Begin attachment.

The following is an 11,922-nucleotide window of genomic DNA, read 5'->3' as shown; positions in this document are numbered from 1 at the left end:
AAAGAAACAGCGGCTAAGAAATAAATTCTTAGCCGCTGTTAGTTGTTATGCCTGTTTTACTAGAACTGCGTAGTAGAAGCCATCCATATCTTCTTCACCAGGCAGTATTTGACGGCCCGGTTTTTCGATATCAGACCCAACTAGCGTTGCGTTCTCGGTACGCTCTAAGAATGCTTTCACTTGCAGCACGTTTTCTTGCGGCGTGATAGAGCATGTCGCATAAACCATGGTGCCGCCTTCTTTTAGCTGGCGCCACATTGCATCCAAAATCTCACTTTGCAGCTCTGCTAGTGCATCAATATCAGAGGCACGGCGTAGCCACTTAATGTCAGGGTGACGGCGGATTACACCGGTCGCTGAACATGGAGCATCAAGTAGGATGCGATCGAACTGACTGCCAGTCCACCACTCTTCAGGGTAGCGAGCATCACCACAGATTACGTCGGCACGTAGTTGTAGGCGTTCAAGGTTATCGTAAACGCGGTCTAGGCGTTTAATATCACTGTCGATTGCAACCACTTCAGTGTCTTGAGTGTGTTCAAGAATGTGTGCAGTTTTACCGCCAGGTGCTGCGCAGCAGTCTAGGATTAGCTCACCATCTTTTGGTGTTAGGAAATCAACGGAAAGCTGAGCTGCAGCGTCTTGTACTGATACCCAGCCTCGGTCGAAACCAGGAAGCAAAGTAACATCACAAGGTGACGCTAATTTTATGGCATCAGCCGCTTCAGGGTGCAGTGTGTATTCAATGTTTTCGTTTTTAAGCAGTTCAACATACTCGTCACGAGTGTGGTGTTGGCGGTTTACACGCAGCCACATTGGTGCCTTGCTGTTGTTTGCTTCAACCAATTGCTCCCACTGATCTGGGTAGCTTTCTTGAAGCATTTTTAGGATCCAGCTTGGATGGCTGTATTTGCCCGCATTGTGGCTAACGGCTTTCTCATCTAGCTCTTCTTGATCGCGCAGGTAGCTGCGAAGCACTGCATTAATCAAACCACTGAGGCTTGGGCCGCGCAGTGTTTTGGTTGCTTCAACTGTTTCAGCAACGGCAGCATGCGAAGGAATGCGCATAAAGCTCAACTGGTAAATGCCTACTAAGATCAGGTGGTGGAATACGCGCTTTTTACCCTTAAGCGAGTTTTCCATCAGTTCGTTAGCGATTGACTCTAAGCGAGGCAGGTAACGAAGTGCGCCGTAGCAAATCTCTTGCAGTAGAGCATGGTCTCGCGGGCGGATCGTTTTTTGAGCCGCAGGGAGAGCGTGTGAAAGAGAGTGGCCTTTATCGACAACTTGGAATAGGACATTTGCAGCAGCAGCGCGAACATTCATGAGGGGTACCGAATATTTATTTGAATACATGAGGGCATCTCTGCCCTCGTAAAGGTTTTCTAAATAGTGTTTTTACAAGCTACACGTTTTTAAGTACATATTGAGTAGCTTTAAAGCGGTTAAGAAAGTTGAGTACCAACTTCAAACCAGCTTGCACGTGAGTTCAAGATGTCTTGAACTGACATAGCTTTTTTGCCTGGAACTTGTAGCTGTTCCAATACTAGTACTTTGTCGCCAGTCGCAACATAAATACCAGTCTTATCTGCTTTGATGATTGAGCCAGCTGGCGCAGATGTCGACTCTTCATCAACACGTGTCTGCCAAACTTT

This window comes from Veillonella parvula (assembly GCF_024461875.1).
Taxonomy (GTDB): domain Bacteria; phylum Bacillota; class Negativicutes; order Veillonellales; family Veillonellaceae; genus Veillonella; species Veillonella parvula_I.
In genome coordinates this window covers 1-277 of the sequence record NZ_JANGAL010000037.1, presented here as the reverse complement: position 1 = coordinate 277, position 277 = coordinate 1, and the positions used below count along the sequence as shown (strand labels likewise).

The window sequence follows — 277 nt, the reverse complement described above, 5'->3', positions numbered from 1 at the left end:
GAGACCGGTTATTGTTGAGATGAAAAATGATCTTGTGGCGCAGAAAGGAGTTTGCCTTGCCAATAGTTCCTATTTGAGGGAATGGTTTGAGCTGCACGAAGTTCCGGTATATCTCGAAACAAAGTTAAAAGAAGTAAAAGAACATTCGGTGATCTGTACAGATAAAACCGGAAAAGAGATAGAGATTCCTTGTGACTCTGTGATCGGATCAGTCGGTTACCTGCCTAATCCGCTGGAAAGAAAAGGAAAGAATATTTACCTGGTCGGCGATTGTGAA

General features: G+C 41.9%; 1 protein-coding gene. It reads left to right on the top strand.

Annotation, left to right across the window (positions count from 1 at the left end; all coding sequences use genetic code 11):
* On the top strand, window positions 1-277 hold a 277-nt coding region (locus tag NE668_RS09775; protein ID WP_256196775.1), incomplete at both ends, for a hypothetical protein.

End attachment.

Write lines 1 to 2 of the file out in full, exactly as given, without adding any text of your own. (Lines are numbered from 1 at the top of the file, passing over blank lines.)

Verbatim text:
The following is an 11,922-nucleotide window of genomic DNA, read 5'->3' as shown; positions in this document are numbered from 1 at the left end:
AAAGAAACAGCGGCTAAGAAATAAATTCTTAGCCGCTGTTAGTTGTTATGCCTGTTTTACTAGAACTGCGTAGTAGAAGCCATCCATATCTTCTTCACCAGGCAGTATTTGACGGCCCGGTTTTTCGATATCAGACCCAACTAGCGTTGCGTTCTCGGTACGCTCTAAGAATGCTTTCACTTGCAGCACGTTTTCTTGCGGCGTGATAGAGCATGTCGCATAAACCATGGTGCCGCCTTCTTTTAGCTGGCGCCACATTGCATCCAAAATCTCACTTTGCAGCTCTGCTAGTGCATCAATATCAGAGGCACGGCGTAGCCACTTAATGTCAGGGTGACGGCGGATTACACCGGTCGCTGAACATGGAGCATCAAGTAGGATGCGATCGAACTGACTGCCAGTCCACCACTCTTCAGGGTAGCGAGCATCACCACAGATTACGTCGGCACGTAGTTGTAGGCGTTCAAGGTTATCGTAAACGCGGTCTAGGCGTTTAATATCACTGTCGATTGCAACCACTTCAGTGTCTTGAGTGTGTTCAAGAATGTGTGCAGTTTTACCGCCAGGTGCTGCGCAGCAGTCTAGGATTAGCTCACCATCTTTTGGTGTTAGGAAATCAACGGAAAGCTGAGCTGCAGCGTCTTGTACTGATACCCAGCCTCGGTCGAAACCAGGAAGCAAAGTAACATCACAAGGTGACGCTAATTTTATGGCATCAGCCGCTTCAGGGTGCAGTGTGTATTCAATGTTTTCGTTTTTAAGCAGTTCAACATACTCGTCACGAGTGTGGTGTTGGCGGTTTACACGCAGCCACATTGGTGCCTTGCTGTTGTTTGCTTCAACCAATTGCTCCCACTGATCTGGGTAGCTTTCTTGAAGCATTTTTAGGATCCAGCTTGGATGGCTGTATTTGCCCGCATTGTGGCTAACGGCTTTCTCATCTAGCTCTTCTTGATCGCGCAGGTAGCTGCGAAGCACTGCATTAATCAAACCACTGAGGCTTGGGCCGCGCAGTGTTTTGGTTGCTTCAACTGTTTCAGCAACGGCAGCATGCGAAGGAATGCGCATAAAGCTCAACTGGTAAATGCCTACTAAGATCAGGTGGTGGAATACGCGCTTTTTACCCTTAAGCGAGTTTTCCATCAGTTCGTTAGCGATTGACTCTAAGCGAGGCAGGTAACGAAGTGCGCCGTAGCAAATCTCTTGCAGTAGAGCATGGTCTCGCGGGCGGATCGTTTTTTGAGCCGCAGGGAGAGCGTGTGAAAGAGAGTGGCCTTTATCGACAACTTGGAATAGGACATTTGCAGCAGCAGCGCGAACATTCATGAGGGGTACCGAATATTTATTTGAATACATGAGGGCATCTCTGCCCTCGTAAAGGTTTTCTAAATAGTGTTTTTACAAGCTACACGTTTTTAAGTACATATTGAGTAGCTTTAAAGCGGTTAAGAAAGTTGAGTACCAACTTCAAACCAGCTTGCACGTGAGTTCAAGATGTCTTGAACTGACATAGCTTTTTTGCCTGGAACTTGTAGCTGTTCCAATACTAGTACTTTGTCGCCAGTCGCAACATAAATACCAGTCTTATCTGCTTTGATGATTGAGCCAGCTGGCGCAGATGTCGACTCTTCATCAACACGTGTCTGCCAAACTTT